You can save a document to disk using This function returns a byte array in which the state of the document has been encoded in a compressed form. Conversely, Automerge.load() decodes that byte array and returns an instance of the document. You can store this byte array in whatever way works best on your platform, e.g. as a file on the filesystem, or in IndexedDB in a web browser. The saved document state actually contains the entire change history of the document (a bit like a Git repository), but the compression makes this efficient.

One day, we may need to allow this history to be pruned in order to save disk space. There are also privacy implications in storing the whole history: any new collaborator who gets access to a document can see all past states of the document, including any content that is now deleted. However, for now we are choosing to preserve all history as it makes synchronisation easier (imagine a device that has been offline for a long time, and then needs to catch up on everything that has been changed by other users while it was offline). Moreover, being able to inspect edit history is itself a useful feature.

Actor IDs and dependencies

Each Automerge instance has an actor ID โ€” a UUID that is generated randomly whenever you do Automerge.init() or Automerge.load() (unless you explicitly pass an actor ID into those functions). Whenever you make a local edit on that Automerge instance, the operations are tagged with that actor ID as the origin. All changes made on a Automerge instance are numbered sequentially, starting with 1 and never skipping or reusing sequence numbers. We assume that nobody else is using the same actor ID, and thus each change is uniquely identified by the combination of its originating actor ID and its sequence number. That unique identifier for the change always remains fixed, even when it is applied on remote copies of the document.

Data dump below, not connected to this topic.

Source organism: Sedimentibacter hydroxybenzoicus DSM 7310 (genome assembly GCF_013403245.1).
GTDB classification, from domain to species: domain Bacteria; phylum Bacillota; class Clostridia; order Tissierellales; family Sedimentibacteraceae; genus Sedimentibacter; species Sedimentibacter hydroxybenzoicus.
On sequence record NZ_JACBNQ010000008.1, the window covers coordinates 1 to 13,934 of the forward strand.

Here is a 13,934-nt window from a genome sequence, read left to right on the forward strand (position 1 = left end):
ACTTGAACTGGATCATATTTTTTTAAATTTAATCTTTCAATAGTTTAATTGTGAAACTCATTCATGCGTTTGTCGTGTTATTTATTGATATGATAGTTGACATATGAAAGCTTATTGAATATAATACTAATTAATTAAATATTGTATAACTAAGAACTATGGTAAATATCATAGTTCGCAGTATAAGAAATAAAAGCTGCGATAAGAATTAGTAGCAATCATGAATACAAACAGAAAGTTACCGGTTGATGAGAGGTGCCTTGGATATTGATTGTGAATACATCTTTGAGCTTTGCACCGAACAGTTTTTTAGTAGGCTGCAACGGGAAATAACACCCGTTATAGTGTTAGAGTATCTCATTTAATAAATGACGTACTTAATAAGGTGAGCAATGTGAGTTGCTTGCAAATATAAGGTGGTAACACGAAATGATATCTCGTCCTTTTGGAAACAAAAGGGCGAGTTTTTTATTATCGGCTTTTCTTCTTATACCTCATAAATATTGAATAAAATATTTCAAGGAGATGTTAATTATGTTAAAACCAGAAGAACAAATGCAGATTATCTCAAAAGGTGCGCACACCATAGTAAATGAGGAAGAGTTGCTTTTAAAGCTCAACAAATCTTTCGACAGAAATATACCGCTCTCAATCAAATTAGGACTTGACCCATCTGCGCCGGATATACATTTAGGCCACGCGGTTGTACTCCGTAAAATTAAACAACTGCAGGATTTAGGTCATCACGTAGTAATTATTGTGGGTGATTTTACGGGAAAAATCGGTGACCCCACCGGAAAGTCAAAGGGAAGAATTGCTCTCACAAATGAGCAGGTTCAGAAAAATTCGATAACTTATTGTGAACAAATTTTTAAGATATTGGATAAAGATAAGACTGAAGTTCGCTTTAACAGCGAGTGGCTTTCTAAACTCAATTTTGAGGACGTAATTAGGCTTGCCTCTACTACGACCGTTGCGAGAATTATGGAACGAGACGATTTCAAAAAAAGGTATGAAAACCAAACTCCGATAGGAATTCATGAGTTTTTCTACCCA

An actor ID is a bit similar to a device ID. Each device can generate changes independently from every other device, and so each device needs to have its own numbering sequence. You can have several actor IDs for the same device, for example if the user might run several instances of the application on the same device (in which case, each instance needs its own actor ID). However, there is a performance cost to having lots of actor IDs, so it's a good idea to keep using the same actor ID if possible (at least for the lifetime of an application process).

When you make several changes to a document over time, later changes may depend on earlier ones. For example, an earlier change may create a list object, and a later change may insert an item into that list. To track those changes, each change contains the SHA-256 hashes of the changes it depends on (similarly to how a Git commit contains the hashes of the previous commit).

In a sequential editing history, each change contains has only one dependency hash. But if several users are working concurrently (perhaps even working offline), the hash graph may contain branches and merges. A merge occurs when there is a change that has more than one dependency, similarly to a merge commit in Git.

When we send changes from one device to another, we apply the changes in the order specified by the dependencies between them. Automerge.applyChanges() performs this ordering automatically. If two changes appear in parallel branches, we call them concurrent, and they may be applied in either order.